15/05/2017 1:07 PM AEST | Updated 15/05/2017 1:10 PM AEST

Former Tasmanian Premier Reveals Stalking, Threats In Office

'It's a fact of life, if you're a public figure.'

Fairfax Media

Lara Giddings, the first female premier of Tasmania, has revealed she endured stalking and threats during her time in political office.

Giddings, 44, announced her retirement from politics over the weekend. She entered state politics at age 23, becoming the youngest person to hold an Australian political office when she won the seat of Lyons in 1996, and was Tasmania's premier from 2011 to 2014.

On Monday, speaking to ABC Radio Hobart, Giddings said she had been subjected to threats and stalkers through her career.

"I did have some stalker issues at various times and police protection was given to me at least on a couple of occasions because of one particular stalker," she said.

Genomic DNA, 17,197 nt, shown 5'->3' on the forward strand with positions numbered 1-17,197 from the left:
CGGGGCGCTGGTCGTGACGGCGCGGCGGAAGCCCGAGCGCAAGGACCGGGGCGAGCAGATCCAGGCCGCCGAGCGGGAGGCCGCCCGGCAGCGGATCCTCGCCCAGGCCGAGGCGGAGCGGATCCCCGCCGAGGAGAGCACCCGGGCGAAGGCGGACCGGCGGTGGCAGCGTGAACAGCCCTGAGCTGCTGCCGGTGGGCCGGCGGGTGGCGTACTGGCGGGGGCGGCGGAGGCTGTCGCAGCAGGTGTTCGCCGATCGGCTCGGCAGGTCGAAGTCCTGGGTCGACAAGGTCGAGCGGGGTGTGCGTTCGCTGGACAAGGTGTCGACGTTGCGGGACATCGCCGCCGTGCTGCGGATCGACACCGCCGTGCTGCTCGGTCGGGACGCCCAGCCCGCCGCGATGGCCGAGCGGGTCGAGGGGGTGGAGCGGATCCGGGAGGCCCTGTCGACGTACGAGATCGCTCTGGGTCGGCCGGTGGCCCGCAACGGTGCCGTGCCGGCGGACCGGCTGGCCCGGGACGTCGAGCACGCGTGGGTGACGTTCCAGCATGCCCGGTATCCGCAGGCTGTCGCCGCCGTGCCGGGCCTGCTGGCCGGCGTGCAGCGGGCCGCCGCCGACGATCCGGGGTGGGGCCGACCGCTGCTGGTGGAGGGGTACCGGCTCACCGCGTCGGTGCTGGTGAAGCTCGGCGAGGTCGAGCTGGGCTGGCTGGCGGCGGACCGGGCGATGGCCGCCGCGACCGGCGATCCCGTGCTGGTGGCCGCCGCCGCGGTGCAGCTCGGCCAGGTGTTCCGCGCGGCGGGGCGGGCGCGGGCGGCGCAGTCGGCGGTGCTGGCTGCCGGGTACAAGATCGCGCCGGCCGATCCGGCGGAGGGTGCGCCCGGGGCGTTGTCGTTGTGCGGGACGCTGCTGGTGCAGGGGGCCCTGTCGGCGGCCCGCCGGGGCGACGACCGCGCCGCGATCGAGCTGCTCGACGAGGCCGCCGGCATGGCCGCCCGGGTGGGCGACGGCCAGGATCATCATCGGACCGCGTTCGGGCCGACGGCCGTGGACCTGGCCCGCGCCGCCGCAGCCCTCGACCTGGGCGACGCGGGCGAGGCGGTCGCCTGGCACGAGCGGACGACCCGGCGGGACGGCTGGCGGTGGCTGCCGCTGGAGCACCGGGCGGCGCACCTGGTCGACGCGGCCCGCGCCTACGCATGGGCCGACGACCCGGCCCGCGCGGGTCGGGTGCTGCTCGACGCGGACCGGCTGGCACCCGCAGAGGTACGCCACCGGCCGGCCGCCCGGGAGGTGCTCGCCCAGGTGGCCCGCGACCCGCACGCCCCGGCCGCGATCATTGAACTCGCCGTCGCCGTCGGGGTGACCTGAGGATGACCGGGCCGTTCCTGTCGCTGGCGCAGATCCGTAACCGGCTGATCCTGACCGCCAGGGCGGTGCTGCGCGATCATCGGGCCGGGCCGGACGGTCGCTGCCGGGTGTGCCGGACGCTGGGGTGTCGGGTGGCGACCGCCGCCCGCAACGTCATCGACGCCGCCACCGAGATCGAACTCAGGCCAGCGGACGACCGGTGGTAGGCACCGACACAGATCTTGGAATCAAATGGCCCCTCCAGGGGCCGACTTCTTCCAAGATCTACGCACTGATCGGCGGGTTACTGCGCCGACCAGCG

Giddings said political figures assumed some degree of risk by the very virtue of their career, and said she was forced to accept the risk as part of her job.

"It's a fact of life, if you're a public figure you take some risk with you," she said, adding "if someone was silly enough to take that out on me, physically there was nothing I was ever going to be able to do to stop that".

"But when I thought about that risk I thought it's really small ... and I decided never to worry about it."

Giddings' comments echoed those made by former Prime Minister Julia Gillard last October.

Gillard, the nation's first female PM, spoke in London in memory of British MP Jo Cox, who was shot and stabbed last year, and spoke bluntly about how women in positions of prominence or power are treated.

"[Critics] have the power to fire barbs directly at their targets without any fear of consequence. At best, these can be snarky and occasionally witty criticisms of a politician's decisions or actions. At worst, they can take the form of detailed death threats, or threats of violence against family, friends and staff," Gillard said.

"And of course, as a woman in public life, the violent threats take on another sickening dimension. Threats of violent abuse, of rape, are far too common. A woman in public view may expect to receive them almost daily."

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